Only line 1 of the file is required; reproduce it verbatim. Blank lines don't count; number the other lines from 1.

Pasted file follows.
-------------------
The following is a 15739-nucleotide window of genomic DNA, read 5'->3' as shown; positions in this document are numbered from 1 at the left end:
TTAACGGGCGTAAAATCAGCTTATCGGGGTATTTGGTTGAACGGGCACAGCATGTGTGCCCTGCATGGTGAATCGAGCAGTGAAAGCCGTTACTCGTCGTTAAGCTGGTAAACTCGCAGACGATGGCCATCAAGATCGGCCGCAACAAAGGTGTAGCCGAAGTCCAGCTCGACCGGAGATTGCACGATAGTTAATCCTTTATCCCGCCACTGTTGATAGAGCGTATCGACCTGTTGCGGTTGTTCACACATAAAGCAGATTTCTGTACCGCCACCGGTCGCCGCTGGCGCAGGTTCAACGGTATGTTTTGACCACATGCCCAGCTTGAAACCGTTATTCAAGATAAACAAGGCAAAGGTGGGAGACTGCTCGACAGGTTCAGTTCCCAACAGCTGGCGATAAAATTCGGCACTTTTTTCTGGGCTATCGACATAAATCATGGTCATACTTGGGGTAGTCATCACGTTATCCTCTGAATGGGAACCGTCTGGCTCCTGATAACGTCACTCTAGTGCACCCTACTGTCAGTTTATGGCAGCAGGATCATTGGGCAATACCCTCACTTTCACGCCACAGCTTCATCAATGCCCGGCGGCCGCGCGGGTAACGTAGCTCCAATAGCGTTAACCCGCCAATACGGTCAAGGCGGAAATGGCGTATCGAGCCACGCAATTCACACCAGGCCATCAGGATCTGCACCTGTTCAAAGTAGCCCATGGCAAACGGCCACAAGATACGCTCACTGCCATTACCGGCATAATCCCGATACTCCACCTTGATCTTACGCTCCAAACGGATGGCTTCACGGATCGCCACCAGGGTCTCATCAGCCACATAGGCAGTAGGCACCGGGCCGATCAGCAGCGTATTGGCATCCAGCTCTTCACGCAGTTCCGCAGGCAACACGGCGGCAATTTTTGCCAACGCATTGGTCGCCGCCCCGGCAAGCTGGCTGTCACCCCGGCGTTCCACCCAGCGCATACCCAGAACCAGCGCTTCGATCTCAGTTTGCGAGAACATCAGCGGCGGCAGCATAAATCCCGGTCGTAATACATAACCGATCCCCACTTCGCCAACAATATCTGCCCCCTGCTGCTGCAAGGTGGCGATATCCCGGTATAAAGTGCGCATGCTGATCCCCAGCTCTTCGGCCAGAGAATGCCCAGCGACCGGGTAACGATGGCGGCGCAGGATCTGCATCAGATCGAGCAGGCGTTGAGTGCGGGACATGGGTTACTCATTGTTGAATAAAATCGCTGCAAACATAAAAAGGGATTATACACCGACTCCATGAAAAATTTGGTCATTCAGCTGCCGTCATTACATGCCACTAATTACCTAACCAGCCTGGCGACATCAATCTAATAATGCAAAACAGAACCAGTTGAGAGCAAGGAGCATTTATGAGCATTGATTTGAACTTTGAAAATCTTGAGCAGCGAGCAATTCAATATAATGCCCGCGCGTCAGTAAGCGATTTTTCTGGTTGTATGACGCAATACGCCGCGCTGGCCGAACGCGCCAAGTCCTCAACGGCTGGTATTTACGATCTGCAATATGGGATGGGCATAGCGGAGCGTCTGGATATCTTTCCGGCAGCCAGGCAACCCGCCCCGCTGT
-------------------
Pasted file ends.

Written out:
The following is a 15739-nucleotide window of genomic DNA, read 5'->3' as shown; positions in this document are numbered from 1 at the left end: